A surprisingly good read telling the history of how the Nomura family grew from the latter 1800's into a powerful zaibatsu financial empire, was dismantled after WWII and then rose again to take its place in the global financial world. Written in 1990, when Japan was a giant striding the globe, everyone thought they would rule world commerce. How things have changed since then. But it was still a good read to that point.
The author starts out describing the rise of "trading" in the Osaka rice markets from the 1600's. A fascinating journey through the prewar era brings a few powerful families to the fore. World War II is briefly described but not much time is spent except to tell how the empire is dismantled.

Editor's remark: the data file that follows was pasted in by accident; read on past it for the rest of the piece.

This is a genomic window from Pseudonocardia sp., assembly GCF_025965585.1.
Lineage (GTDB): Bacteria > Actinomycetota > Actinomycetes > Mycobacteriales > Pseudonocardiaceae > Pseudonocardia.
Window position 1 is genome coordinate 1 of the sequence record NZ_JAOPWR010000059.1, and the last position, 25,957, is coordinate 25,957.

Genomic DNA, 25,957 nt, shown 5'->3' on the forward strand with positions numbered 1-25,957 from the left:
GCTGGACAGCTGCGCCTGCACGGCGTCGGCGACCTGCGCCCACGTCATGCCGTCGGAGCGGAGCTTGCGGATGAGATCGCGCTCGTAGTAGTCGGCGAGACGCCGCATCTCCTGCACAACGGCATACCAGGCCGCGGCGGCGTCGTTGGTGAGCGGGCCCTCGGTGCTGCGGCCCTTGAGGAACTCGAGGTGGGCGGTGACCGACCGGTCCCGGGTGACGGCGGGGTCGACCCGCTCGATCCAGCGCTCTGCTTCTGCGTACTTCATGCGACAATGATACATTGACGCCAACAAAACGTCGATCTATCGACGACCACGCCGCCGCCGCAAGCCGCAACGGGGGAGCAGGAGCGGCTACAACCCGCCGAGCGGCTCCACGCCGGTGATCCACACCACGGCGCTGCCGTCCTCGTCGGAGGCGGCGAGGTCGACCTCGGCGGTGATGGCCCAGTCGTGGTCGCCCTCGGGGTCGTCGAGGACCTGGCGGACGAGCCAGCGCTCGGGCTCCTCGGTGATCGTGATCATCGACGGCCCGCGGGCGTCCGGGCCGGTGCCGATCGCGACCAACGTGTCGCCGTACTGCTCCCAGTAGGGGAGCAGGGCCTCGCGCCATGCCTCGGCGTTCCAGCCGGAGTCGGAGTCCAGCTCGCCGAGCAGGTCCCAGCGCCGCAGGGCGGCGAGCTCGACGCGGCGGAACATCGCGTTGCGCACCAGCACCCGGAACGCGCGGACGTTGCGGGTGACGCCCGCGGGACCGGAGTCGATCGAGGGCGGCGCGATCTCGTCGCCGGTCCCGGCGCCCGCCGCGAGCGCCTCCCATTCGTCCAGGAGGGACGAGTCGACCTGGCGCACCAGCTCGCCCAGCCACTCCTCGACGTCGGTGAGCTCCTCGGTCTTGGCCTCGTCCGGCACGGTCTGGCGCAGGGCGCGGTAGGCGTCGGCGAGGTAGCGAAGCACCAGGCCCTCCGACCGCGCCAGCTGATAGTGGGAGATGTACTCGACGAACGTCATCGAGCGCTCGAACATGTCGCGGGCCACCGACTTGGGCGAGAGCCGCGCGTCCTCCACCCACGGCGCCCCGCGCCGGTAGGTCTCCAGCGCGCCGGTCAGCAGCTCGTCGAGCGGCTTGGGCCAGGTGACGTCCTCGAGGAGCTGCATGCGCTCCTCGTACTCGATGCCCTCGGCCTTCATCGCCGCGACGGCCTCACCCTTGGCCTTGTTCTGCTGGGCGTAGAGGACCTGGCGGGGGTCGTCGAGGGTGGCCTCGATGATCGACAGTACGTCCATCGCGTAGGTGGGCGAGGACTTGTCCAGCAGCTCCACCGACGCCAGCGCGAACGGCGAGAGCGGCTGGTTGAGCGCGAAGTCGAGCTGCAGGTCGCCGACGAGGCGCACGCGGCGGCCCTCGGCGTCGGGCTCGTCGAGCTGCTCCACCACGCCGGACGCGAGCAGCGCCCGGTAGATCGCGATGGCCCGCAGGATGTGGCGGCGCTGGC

After WWII, the Japanese market goes on pretty much a 45 year bull run. Chaotic, poor, crazy at first, the Japanese slowly get their act together and rise from the ashes. The stories reveal how unique the Japanese are in their approach to building and defending wealth. Corruption and cooperation between the media, government and the banks/brokerage houses/industry abound.
The author does introduce you to many characters and sometimes it is hard to keep track. But still an interesting story and cast of players. One of my "12 oldest books on the shelf" challenge turns out good.